rosh chodesh racial justice
The pursuit of Racial Justice is a core element of our community's Jewish identity. So we begin each month with the exploration of the topic through our Rosh Chodesh (new month) Racial Justice Book Review. Since our first year, we have explored several books describing the history, nature, and problem of white supremacy. And we have championed one another's efforts to address the issue and repair it in large and subtle ways.
Most recently, our group read the 2023 report of the California Task Force to Study and Develop Reparation Proposals for African Americans. It summarized the insidious nature of racial injustice experienced in California and its lingering effects on American society today. The full report can be viewed HERE;
Several participants wrote up their reflections on having studied this report. You may view the reflections below.
It’s very difficult to use the word “like” in reference to the classes about the Racial Justice Book Review. This was an enlightening program, and I’m so grateful I was able to learn and participate.
Rabbi Miler and other participating members engaged in the study of how deeply engrained racial bigotry, inequality, and injustice have impacted the fabric of America. Though I already knew a fair amount about the topic, studying the review proved how pervasively our legal system has subjected African Americans to a system stacked to force them to be subservient, rather than one that supports and embraces them.
Over and over, I was astounded to learn how many laws, ordinances, and statutes from federal to state to local levels, in all corners of this nation, and in every aspect from social to financial to political to entertainment to sports to religious to health to education and more, have intentionally restricted or negated opportunities for Black people. Frequently they’re posited under the banner and aegis of our legal system as if they were constitutionally sound. They are not.
Much of the report focuses on brutal, endemic violence causing death, imprisonment, and suffering where it should never have happened. The lack of equitable judicial governance is shameful. These portions were especially difficult to read. And the instances horribly common.
The shining lights of the report were the numerous stories about African Americans who labored, created, invented, supported, financed, pursued, and envisioned pathways for success. In every aspect of American life, Black people have contributed to our well being. They were part of the foundation, they are substantive to our current situation, they are the pillars of the future. Now we must find a means, many means, of recognizing and rewarding Black citizens. To deny them is to subvert the foundation of our democracy.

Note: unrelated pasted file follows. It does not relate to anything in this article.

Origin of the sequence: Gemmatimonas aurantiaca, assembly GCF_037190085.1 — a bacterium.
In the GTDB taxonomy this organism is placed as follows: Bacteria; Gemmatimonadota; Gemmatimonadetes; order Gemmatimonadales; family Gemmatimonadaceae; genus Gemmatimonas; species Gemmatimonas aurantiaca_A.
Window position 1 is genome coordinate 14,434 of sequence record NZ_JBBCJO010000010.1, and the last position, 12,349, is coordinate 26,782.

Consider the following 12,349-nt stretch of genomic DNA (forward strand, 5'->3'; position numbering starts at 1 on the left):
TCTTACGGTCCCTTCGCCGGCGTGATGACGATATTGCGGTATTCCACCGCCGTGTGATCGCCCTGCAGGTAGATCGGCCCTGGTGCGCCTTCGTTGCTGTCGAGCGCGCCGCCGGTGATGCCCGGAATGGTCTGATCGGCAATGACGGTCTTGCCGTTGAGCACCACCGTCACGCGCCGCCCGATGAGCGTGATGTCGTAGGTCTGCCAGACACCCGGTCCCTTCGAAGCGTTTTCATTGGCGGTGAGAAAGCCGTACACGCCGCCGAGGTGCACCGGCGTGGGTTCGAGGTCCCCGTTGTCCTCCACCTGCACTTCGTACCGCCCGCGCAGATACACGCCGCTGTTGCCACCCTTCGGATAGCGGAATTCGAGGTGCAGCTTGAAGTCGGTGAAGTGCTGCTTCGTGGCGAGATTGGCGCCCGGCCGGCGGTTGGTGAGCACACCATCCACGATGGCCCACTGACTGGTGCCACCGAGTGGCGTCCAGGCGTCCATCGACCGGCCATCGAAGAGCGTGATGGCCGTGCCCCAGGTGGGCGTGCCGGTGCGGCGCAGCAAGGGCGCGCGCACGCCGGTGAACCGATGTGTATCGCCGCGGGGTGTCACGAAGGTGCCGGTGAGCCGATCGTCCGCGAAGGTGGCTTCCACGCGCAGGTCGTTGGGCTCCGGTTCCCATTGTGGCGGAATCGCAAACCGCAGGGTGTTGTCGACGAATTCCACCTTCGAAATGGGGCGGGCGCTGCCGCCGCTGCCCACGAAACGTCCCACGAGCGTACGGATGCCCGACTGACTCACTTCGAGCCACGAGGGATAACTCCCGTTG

Judaism demands that we stand side by side with African Americans and all marginalized people.
Normalizing injustice is not just.
When God created people, there was no mention of color of skin.
That’s what I learned.
I’m so glad I participated in as many classes as I could.
The report has been an eye-opener on the ongoing plight of Black people. It came to me as a shock as well as, a reality-check, that negative perceptions and prejudices against people of color, are still rampant, after centuries of colonialism and post-abolition of slavery. The fight against white supremacy, nationalism, xenophobia and racialization of people according to their origins, skin color, ethnicity, nationality, is more than ever, a battle for the survival of oppressed minorities.
2) What I have learnt
The sad and cruel reality of the lives of African-Americans: past, present and future.
In my mind, I did not know the extent and the depth of the racial discrimination towards them. History on the international scale is pretty much the same, recurrent, unfair and heart-breaking. There are some similarities and overlappings, in the bad treatment of Black people, that know no borders.
3) What can be done?
More racial justice alliances and partnerships should be established with key stakeholders, within a broader judicial and international framework. When cases of racial discrimination grap international attention, there are better possibilities for positive changes. Governments/ political parties should be accountable for their policies towards people of color, not only on the eve of elections. Recommendations should be implemented within a reasonable timeline and national reviews undertaken on a regular basis.